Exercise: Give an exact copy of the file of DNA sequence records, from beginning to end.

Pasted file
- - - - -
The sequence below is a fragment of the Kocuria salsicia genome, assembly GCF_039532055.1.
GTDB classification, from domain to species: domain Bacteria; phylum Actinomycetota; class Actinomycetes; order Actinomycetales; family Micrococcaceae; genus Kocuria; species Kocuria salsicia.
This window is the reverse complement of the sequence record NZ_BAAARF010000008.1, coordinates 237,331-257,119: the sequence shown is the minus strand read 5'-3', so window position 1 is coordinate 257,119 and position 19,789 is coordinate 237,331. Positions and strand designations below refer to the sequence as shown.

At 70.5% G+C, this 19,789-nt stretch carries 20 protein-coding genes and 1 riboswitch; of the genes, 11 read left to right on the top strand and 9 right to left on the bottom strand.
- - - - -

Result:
The sequence below is a fragment of the Kocuria salsicia genome, assembly GCF_039532055.1.
GTDB classification, from domain to species: domain Bacteria; phylum Actinomycetota; class Actinomycetes; order Actinomycetales; family Micrococcaceae; genus Kocuria; species Kocuria salsicia.
This window is the reverse complement of the sequence record NZ_BAAARF010000008.1, coordinates 237,331-257,119: the sequence shown is the minus strand read 5'-3', so window position 1 is coordinate 257,119 and position 19,789 is coordinate 237,331. Positions and strand designations below refer to the sequence as shown.

At 70.5% G+C, this 19,789-nt stretch carries 20 protein-coding genes and 1 riboswitch; of the genes, 11 read left to right on the top strand and 9 right to left on the bottom strand.